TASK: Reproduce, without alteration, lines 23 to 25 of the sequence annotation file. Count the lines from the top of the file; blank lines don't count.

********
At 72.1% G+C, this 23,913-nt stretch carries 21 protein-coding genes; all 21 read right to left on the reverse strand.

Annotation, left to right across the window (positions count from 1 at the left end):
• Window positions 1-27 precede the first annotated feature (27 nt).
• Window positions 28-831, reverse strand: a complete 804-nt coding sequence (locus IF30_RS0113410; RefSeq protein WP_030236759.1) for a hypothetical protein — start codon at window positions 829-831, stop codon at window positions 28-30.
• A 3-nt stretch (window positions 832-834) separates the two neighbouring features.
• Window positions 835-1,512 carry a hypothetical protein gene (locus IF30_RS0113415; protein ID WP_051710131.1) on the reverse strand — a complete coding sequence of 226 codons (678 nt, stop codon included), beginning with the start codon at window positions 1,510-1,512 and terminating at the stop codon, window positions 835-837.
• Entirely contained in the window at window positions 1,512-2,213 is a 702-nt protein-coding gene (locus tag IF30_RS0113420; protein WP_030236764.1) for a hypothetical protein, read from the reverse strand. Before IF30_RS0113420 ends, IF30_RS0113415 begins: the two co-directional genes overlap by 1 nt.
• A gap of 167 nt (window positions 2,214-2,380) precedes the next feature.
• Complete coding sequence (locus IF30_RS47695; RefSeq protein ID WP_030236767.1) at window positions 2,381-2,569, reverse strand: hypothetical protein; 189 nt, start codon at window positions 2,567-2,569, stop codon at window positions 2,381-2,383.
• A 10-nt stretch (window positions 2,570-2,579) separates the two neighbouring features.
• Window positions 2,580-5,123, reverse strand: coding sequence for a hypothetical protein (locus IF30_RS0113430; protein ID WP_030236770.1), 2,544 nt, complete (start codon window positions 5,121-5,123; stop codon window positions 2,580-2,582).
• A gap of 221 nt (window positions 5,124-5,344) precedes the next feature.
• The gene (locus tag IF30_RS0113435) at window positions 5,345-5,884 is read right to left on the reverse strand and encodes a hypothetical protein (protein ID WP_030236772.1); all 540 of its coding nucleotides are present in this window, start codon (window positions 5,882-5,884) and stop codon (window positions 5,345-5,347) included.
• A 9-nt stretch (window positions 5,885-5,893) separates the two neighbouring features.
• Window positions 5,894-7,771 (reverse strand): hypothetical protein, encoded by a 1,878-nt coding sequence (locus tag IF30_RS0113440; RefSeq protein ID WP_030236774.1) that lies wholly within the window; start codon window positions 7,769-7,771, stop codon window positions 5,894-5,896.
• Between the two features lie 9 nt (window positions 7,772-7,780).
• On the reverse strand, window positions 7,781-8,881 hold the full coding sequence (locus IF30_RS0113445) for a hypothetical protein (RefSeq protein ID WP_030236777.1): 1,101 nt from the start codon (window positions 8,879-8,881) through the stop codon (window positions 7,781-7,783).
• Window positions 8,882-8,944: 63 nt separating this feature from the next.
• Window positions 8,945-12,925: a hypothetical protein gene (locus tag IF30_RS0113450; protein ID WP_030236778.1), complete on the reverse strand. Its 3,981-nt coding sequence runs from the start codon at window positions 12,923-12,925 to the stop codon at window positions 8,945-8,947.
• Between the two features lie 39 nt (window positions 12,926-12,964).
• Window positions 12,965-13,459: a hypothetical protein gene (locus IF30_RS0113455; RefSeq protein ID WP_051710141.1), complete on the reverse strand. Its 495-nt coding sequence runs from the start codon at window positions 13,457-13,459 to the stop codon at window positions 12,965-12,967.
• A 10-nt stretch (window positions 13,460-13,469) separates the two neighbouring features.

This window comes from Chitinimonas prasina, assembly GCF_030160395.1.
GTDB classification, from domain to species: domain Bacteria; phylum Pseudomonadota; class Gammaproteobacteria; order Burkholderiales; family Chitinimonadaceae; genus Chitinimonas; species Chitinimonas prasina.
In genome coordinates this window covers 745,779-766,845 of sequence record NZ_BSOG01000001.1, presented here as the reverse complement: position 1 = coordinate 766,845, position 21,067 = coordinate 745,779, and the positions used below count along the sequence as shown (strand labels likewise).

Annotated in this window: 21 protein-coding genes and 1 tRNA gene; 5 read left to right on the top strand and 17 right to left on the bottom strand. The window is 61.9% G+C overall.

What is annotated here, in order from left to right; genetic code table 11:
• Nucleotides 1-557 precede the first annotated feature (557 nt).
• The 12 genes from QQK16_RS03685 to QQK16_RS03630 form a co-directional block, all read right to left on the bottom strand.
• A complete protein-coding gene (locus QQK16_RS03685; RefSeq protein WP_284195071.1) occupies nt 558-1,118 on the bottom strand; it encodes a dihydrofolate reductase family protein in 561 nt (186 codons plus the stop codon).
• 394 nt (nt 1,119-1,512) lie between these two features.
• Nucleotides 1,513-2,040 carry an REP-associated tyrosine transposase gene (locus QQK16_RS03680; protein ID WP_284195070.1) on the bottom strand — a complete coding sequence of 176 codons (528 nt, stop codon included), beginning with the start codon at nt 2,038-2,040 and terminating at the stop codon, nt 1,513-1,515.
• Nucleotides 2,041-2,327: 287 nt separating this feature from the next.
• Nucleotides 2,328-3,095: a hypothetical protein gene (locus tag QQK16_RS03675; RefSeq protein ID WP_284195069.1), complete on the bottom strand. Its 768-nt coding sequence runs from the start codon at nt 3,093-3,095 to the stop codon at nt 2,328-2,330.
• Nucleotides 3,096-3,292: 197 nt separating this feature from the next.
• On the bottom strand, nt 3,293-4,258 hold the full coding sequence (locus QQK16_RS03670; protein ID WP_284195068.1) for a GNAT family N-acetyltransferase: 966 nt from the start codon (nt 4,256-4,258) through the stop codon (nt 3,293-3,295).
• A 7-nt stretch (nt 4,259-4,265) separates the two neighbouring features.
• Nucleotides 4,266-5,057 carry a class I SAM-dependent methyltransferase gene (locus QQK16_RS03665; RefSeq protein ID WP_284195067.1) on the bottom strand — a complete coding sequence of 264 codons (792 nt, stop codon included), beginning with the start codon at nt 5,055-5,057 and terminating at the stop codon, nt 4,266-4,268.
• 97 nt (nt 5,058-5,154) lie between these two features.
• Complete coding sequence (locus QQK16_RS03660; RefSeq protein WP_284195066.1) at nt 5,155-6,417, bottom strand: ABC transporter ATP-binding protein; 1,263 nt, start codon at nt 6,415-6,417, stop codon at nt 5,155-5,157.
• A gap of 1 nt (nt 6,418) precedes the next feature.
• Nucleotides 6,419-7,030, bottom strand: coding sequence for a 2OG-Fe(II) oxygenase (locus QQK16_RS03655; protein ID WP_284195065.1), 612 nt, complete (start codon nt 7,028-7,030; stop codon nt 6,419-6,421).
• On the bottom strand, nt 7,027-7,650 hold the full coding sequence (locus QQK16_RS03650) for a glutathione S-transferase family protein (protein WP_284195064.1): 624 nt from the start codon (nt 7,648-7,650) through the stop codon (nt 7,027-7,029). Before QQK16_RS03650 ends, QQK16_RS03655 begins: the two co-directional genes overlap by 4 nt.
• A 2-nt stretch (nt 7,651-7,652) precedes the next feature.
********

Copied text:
This window comes from Chitinimonas prasina, assembly GCF_030160395.1.
GTDB classification, from domain to species: domain Bacteria; phylum Pseudomonadota; class Gammaproteobacteria; order Burkholderiales; family Chitinimonadaceae; genus Chitinimonas; species Chitinimonas prasina.
In genome coordinates this window covers 745,779-766,845 of sequence record NZ_BSOG01000001.1, presented here as the reverse complement: position 1 = coordinate 766,845, position 21,067 = coordinate 745,779, and the positions used below count along the sequence as shown (strand labels likewise).